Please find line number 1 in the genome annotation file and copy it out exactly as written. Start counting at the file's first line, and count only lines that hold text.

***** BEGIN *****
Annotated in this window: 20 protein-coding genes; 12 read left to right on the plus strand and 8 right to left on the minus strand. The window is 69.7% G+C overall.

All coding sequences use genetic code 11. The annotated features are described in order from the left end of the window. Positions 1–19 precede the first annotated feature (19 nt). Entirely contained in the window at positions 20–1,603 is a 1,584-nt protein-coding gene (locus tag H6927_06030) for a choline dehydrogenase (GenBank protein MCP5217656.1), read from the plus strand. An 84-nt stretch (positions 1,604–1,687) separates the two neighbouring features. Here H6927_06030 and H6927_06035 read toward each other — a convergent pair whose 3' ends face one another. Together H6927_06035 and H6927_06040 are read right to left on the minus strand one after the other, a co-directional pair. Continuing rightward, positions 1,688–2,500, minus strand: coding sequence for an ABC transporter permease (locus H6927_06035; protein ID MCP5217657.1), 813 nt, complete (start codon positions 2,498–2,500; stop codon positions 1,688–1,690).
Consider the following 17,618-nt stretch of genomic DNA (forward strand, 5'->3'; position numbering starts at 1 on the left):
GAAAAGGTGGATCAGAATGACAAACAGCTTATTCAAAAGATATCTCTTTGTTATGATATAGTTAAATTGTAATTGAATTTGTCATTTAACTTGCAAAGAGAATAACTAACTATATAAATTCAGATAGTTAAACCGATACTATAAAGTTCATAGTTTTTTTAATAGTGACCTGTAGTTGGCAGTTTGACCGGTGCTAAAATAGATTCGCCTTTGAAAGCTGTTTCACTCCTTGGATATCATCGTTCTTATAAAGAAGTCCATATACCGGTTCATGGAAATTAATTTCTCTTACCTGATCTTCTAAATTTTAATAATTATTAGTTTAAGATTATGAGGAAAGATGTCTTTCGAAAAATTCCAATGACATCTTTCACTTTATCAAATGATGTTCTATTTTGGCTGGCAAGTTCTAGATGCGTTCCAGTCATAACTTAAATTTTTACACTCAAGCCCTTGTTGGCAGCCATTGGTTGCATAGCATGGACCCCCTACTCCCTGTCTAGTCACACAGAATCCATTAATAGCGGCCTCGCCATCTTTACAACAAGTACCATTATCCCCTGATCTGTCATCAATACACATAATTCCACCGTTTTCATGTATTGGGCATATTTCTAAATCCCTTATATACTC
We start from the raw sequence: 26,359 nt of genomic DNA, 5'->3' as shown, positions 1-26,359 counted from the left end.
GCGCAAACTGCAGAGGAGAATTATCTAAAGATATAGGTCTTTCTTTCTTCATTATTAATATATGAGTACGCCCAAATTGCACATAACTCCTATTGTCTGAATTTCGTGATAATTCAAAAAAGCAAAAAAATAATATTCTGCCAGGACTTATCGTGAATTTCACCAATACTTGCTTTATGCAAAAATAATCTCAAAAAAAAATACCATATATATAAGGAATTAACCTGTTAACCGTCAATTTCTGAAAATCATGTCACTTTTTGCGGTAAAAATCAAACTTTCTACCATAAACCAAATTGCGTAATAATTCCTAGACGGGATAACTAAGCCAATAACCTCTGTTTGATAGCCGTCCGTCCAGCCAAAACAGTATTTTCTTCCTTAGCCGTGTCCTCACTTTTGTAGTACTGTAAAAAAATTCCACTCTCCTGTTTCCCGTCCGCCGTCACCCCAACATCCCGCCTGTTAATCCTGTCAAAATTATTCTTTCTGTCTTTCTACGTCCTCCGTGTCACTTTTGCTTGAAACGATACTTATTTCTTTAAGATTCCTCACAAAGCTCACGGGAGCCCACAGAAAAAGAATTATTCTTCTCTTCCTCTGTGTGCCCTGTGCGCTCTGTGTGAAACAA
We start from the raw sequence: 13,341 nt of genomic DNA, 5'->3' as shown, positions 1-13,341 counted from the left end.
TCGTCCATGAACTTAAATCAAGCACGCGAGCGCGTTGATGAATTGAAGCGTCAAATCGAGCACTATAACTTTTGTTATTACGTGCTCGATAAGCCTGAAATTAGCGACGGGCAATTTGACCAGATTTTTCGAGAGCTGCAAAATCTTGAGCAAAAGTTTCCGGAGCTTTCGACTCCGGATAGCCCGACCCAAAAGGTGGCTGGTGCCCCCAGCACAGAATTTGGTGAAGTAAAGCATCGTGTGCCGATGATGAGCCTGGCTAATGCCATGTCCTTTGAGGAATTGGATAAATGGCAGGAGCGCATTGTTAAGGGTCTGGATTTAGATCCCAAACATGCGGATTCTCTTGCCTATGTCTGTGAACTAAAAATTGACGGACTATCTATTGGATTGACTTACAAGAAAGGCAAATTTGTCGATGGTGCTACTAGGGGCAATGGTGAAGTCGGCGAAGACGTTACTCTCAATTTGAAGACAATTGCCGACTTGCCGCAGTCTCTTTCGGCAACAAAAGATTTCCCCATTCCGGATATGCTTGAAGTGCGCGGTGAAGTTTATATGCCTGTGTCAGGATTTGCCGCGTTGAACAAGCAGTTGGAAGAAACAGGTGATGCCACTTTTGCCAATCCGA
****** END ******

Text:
Annotated in this window: 20 protein-coding genes; 12 read left to right on the plus strand and 8 right to left on the minus strand. The window is 69.7% G+C overall.